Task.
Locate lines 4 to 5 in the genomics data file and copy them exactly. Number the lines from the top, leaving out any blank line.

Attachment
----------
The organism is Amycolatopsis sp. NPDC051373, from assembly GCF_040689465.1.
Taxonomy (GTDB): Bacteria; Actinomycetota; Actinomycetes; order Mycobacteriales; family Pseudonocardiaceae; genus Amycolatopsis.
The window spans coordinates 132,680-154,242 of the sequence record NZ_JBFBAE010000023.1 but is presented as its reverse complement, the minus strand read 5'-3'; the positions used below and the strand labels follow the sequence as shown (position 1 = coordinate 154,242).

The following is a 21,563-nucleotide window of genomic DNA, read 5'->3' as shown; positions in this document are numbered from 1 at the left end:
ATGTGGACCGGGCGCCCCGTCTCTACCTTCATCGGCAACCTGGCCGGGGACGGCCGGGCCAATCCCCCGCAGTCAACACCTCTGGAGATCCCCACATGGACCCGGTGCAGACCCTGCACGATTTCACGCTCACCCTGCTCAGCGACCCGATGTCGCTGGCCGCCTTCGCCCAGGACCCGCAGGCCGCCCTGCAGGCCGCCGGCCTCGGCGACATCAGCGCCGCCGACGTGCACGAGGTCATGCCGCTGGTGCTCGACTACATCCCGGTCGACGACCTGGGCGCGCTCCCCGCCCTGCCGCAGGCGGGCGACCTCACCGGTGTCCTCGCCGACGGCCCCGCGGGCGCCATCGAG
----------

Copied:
The following is a 21,563-nucleotide window of genomic DNA, read 5'->3' as shown; positions in this document are numbered from 1 at the left end:
ATGTGGACCGGGCGCCCCGTCTCTACCTTCATCGGCAACCTGGCCGGGGACGGCCGGGCCAATCCCCCGCAGTCAACACCTCTGGAGATCCCCACATGGACCCGGTGCAGACCCTGCACGATTTCACGCTCACCCTGCTCAGCGACCCGATGTCGCTGGCCGCCTTCGCCCAGGACCCGCAGGCCGCCCTGCAGGCCGCCGGCCTCGGCGACATCAGCGCCGCCGACGTGCACGAGGTCATGCCGCTGGTGCTCGACTACATCCCGGTCGACGACCTGGGCGCGCTCCCCGCCCTGCCGCAGGCGGGCGACCTCACCGGTGTCCTCGCCGACGGCCCCGCGGGCGCCATCGAG